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Coyotos, A New Security-focused OS & Language 296

Posted by Hemos
from the locking-things-down dept.
wap writes "For those who haven't been following the EROS project, it has now migrated to the Coyotos project. EROS, the Extremely Reliable Operating System, was a project to create an operating system whose security relied on capabilities rather than the traditional Unix model of root or non-root. Capabilities allow a rigorous verification of the security of a system, something which is not possible in Unix-style and MS Windows systems. Coyotos is to be a real-world usable implementation of the ideas from EROS, complete with a Linux emulator layer. It also specifies a new language, called BitC which allows the programmer to prove that the code implements certain semantics, thus providing another layer of verifiable security. Could this be the most leet OS and language of 2005?" Another submittor asks how this stacks up against using Systems Management and "standard" OSes.
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Coyotos, A New Security-focused OS & Language

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  • by PornMaster (749461) on Tuesday January 25, 2005 @01:42PM (#11470334) Homepage
    One of the problems I see with high levels of security without a superuser-style account is the possibility of someone leaving, dying, or forgetting his password, and not being able to get to critical business data.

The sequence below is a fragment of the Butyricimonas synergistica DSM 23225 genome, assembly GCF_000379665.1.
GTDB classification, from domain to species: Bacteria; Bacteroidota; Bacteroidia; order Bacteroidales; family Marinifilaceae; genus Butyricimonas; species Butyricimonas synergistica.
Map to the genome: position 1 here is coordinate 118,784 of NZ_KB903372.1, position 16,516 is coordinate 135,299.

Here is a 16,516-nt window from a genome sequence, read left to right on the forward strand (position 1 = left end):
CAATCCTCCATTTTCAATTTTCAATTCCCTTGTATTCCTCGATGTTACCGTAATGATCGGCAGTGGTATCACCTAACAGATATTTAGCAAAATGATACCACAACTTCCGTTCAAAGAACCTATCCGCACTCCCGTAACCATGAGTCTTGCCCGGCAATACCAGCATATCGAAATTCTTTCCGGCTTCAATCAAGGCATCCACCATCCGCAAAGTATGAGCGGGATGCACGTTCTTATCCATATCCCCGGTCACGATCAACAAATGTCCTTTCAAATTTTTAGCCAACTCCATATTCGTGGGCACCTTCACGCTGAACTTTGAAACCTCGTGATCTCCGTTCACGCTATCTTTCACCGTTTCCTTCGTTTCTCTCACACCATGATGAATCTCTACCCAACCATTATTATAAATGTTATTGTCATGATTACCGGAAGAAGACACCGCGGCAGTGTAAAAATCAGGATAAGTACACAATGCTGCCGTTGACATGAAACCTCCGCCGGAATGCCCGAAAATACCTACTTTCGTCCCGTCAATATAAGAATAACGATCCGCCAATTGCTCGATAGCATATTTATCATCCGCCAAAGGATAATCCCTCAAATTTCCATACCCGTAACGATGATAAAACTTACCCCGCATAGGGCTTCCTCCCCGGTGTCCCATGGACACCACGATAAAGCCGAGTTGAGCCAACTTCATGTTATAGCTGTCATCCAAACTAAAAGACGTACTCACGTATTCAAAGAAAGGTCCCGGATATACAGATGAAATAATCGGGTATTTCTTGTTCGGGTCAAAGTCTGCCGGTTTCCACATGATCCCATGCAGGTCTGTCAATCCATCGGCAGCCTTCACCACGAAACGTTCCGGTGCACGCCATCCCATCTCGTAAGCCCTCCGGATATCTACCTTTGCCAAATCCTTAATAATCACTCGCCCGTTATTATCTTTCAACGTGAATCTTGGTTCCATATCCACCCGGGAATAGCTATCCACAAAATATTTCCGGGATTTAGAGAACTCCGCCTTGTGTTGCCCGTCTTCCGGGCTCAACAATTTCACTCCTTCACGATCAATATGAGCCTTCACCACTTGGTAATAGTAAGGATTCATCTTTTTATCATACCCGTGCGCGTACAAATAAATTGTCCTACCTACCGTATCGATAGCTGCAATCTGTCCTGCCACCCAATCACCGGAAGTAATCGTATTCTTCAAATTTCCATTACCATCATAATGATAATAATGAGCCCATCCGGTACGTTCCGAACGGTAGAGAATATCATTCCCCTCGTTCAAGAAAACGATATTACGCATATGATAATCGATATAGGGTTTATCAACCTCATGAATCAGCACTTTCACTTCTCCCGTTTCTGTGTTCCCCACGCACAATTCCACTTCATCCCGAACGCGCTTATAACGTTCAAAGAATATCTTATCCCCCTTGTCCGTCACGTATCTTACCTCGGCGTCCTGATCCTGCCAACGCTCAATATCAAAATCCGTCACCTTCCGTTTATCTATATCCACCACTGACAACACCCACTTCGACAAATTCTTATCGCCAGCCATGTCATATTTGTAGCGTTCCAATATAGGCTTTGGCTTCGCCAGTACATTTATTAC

How is this resolved without a superuser?
    • One of the problems I see with high levels of security without a superuser-style account is the possibility of someone leaving, dying, or forgetting his password, and not being able to get to critical business data.

      Exhaustive password search, of course.

    • Simple.

      You rip the drive out and stick into another computer. If there is encryption, superuser won't solve it anyway.

    • by Anonymous Coward on Tuesday January 25, 2005 @01:46PM (#11470398)
      Any user could encrypt data, leaving it locked forever if the key is lost. That's just the nature of electronic keys. When someone loses a physical key there is always some way to spend enough money to open the safe or whatever. That's not true in the world of encryption. The solution to that problem lies outside of the scope of the OS. Or rather, the Unix/Linux/MS Windows designers decided to put it in the scope of the OS by making certain types of protection non-existant. But that's not a solution to the problem; that's just omitting features which should be there, like giving users good encryption tools for stored files.
      • Would it be possible to design an enryption system such that if semi-trusted party X spent Y CPU-cycles brute-forcing, it could be broken, but for all other parties no?
        • Yes, that is possible, and I'll tell you how to do it. Though beware, IANACE (I am not a crypto engineer)

          Encryption systems with multiple keys can be made by encrypting the text with a secret key K, and then placing K itself at the beginning but encrypted with various keys X, Y, and Z. So if you have any of the keys X, Y, or Z, you can decrypt K and then you can decrypt the text.

          Hypothetically it would not be so hard to take our key K, encrypt it with some insecure algorithm, then encrypt *that* with s
        • If the data is encrypted with an N-bit symmetric key, you could escrow N-56 bits of the key with your trusted party and they could brute-force the remaining 56 bits in a few days.